The Finance team within MAM use these payment records to send invoices. When the invoice is paid the relevant payment term is updated and the next project stage can begin.
The structure gives MAM a robust dashboard view of pipeline and committed recurring revenue. It also enables product delivery, implementation and commissioning activities to be scheduled based on invoices and customer payments. It also means MAM can easily compare expected with actual orders on framework agreements.
In summary, if you simply need to record the basic recurring revenue schedule agreed with the customer then standard product schedules are likely to meet your needs. Anything more complex – then use custom product schedules.
3. Transactional products
Some companies sell high volumes of products that the customer will use on a monthly basis. But at the outset, the actual number of units or transactions per month can only be guessed at.
Brainstorm, for example, sell text messages to accompany their software products that enable companies to get real time feedback on their customer service performance.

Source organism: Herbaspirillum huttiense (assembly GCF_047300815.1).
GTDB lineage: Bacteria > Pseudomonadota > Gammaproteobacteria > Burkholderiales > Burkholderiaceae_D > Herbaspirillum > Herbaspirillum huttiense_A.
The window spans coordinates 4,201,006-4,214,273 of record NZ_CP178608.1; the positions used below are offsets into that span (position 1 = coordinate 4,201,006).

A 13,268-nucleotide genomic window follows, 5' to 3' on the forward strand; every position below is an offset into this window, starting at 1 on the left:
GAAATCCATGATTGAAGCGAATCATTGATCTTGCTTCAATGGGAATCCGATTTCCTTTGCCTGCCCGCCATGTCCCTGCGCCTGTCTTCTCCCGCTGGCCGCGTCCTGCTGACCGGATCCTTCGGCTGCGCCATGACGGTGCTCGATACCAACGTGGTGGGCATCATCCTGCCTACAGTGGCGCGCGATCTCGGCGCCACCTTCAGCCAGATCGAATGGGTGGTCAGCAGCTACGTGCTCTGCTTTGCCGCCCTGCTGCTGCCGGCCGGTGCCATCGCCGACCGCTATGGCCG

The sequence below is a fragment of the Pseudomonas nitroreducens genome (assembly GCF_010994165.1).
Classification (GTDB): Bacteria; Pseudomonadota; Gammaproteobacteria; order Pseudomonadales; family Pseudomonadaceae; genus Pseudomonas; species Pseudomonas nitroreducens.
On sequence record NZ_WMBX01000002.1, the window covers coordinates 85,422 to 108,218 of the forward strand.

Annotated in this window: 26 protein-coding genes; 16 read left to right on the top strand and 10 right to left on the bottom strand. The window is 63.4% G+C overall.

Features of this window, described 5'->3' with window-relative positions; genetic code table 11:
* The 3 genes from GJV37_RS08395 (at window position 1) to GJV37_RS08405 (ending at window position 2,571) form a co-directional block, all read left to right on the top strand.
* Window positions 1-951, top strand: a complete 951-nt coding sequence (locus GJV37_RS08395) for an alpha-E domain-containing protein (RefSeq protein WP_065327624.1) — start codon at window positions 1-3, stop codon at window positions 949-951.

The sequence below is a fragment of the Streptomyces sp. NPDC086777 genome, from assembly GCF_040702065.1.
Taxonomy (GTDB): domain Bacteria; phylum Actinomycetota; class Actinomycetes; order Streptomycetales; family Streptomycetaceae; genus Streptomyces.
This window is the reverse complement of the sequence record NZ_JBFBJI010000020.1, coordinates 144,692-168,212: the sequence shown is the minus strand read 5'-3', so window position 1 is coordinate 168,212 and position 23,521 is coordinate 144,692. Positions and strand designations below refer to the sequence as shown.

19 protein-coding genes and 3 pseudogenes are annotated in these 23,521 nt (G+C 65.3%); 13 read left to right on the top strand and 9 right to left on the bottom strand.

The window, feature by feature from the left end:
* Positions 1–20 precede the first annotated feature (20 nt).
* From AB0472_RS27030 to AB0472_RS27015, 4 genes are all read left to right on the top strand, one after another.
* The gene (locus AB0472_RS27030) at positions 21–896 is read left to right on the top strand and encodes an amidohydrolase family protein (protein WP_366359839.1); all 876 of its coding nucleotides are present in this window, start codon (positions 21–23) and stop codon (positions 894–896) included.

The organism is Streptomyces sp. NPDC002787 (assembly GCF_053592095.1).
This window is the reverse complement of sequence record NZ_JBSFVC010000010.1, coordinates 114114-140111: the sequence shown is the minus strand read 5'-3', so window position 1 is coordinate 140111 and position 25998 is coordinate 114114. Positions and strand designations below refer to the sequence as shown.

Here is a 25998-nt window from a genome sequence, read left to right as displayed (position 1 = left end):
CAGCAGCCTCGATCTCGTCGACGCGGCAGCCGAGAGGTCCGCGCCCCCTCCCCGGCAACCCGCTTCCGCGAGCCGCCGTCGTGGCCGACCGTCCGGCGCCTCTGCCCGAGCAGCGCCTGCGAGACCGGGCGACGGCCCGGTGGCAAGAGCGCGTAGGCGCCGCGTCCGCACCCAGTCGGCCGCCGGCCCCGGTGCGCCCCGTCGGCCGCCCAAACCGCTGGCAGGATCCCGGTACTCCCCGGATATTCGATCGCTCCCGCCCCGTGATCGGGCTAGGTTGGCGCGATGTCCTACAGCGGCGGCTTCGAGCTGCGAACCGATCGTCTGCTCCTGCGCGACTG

A large deal might require as many as 1 million text messages, to be used over 12 months.
To manage this Brainstorm has created Text Message as a product in salesforce.
Sales people add the product to the opportunity and enter the estimated volume of units and unit price. They then add a revenue schedule based on the duration of the contract.
Each month, the account manager updates the forecast revenue schedule with the ‘actual’ revenue that was generated. We can see this in the figures for January to April in the screenshot above. Optionally the account manager also updates future schedules based on the latest available information.
This means the reports and dashboards provide a clear view on two key things. First, the actual revenue that was generated from the text message product on each of the opportunities. And second, the projected revenue for future months.
4. Distributor sold products / run-rate recurring revenue
Gilbarco Veeder Root is the worlds’ leading supplier of petrol pumps and related retail equipment. In addition to their direct business, Gilbarco also sell significant volumes via distributors.
Revenue from these distributors is ‘guaranteed’ in the sense that there’s an ongoing commercial relationship and contractual arrangement with the distributor.